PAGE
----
I first came across this algorithm in the book "Graphic Programming Gems" (an excellent book btw). The algorithms presented in here are a merge between the book's idea and something I saw on the web at "Pulchritudinous Primes". Anyway, here goes.
The main idea behind particle deposition is ... particle deposition. What that means is that we're going to start with a flat grid and add "particles", one by one, until we're pleased with the general shape of the terrain. By adding a particle, I actually mean adding a vertical displacement at a grid point.
To start with, a random grid point (x,z) is selected. The height of the selected grid point, i.e. its y component, is increased by a certain amount. The displacement can be constant, or a decreasing value as we iterate.
After the grid point is displaced, we need to select another point. Use up your imagination to select the next point, there are so many alternatives. The approach taken in here is a very simple one, and its based on the site mentioned above: a random number between 1 and 4 is generated, and the value represents a direction. An example is shown bellow:
v = rand();
case 1: x++;break; // move right
case 2: x--;break; // move left
case 3: z++;break; // move closer
case 4: z--;break; // move away
Then we displace the new point (x,z) upwards. There is just a small detail now. Assume that the particle is placed on a grid point A. Furthermore, assume that one of A's neighbours has a height which is lower than A was before the particle was dropped. Then the particle will roll to the neighbour. The basic idea is to get a "stable" system. With this approach the surface of the terrain will look smooth. The other approach is to have "sticking particles", i.e. a particle stays where it lands regardless of the neighbours heights. The sticking particles approach is more prone to generate peaks. Depending on the effect you're looking for you may choose one of the above approaches.
If we keep adding particles for, say 1000 iterations, we get some interesting shapes as shown bellow:
and with sticking particles we get,
Note: In the terrains above the height was scaled up and a smoothing filter was applied.
As the figures above show the sticking particles method tends to create rougher terrains than the rolling particles. Just one more thing, when the direction found with the method above takes you to a point outside the terrain, I've found that is better to treat the terrain as if it wraps around, rather than moving the point back inside the terrain. However that's just a hint, try it yourself.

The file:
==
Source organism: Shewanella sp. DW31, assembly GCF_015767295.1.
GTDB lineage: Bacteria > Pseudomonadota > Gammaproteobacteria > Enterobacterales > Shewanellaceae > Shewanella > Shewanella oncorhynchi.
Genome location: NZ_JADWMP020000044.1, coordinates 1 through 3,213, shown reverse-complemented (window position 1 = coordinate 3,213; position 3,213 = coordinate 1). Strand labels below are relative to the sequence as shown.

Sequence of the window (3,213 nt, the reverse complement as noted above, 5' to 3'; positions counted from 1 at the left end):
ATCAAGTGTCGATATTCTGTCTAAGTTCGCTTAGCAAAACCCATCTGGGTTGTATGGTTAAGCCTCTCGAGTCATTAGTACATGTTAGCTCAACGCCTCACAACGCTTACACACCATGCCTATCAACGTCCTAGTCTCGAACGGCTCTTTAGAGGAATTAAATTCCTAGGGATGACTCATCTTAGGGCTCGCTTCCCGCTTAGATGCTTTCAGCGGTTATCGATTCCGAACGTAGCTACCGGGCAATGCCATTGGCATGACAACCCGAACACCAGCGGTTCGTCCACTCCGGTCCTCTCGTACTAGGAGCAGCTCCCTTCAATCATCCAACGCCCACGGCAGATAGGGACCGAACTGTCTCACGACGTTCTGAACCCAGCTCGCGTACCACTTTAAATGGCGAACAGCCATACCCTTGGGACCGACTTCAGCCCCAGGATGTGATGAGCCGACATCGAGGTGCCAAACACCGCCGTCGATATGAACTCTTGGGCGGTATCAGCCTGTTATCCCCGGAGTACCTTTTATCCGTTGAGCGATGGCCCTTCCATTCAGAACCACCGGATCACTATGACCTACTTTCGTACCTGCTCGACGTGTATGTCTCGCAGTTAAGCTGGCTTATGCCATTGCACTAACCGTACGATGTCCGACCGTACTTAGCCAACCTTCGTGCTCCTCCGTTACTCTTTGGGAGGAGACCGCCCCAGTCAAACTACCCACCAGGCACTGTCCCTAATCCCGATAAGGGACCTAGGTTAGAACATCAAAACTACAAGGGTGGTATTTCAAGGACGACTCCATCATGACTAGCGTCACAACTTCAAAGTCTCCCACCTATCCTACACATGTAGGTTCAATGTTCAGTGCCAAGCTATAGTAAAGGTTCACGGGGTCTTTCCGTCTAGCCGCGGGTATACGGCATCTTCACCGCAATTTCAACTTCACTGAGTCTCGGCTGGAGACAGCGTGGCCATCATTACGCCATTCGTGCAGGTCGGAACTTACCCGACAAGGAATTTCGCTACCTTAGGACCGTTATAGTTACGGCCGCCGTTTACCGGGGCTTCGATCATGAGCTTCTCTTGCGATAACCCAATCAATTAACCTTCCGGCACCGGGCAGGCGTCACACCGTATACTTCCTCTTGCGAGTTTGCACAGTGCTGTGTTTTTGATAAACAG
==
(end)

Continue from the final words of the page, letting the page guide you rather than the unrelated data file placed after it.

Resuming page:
As opposed to the previous algorithms, we get interesting effects when we restart. This is because when we start over, we start with an unrelated a fresh random point, and is quite possible that the new point will land far from the "island" shown in the above figure, therefore creating another island. The following terrain was generated with 5 series of 1000 iterations of the algorithm above.
As you probably figured out by now there are many possible variations on how to select the next grid point, here are a few although I'm sure that none is original:
a) Select a point and a radius. Generate random points within the circle centered in the first point.
b) Create a black and white image with the same dimension as your terrain. Place black patches in the image in the shape you want your islands to have. Then use that image as a filter to select the next point, i.e. only deposit particles on the terrain if the corresponding image point is black.
c) make up your own and let me know if you get interesting results.
In the source code, namely in the terrain.cpp file, you'll find two functions directly relating to this algorithm. The first sets the particle mode:
void terrainSetParticleMode(int mode);
mode - STICK or ROLL
The second function is the terrain creation function:
int terrainIterateParticleDeposition(int numIt);
numIt - the number of iterations to perform